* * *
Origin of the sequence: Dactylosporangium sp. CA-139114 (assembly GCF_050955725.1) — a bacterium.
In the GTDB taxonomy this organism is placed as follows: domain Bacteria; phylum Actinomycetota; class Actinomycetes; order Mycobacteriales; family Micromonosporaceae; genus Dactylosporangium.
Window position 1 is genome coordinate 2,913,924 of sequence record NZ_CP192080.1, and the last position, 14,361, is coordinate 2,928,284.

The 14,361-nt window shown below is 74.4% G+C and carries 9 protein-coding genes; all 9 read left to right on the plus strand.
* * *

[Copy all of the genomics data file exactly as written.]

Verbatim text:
Origin of the sequence: Dactylosporangium sp. CA-139114 (assembly GCF_050955725.1) — a bacterium.
In the GTDB taxonomy this organism is placed as follows: domain Bacteria; phylum Actinomycetota; class Actinomycetes; order Mycobacteriales; family Micromonosporaceae; genus Dactylosporangium.
Window position 1 is genome coordinate 2,913,924 of sequence record NZ_CP192080.1, and the last position, 14,361, is coordinate 2,928,284.

The 14,361-nt window shown below is 74.4% G+C and carries 9 protein-coding genes; all 9 read left to right on the plus strand.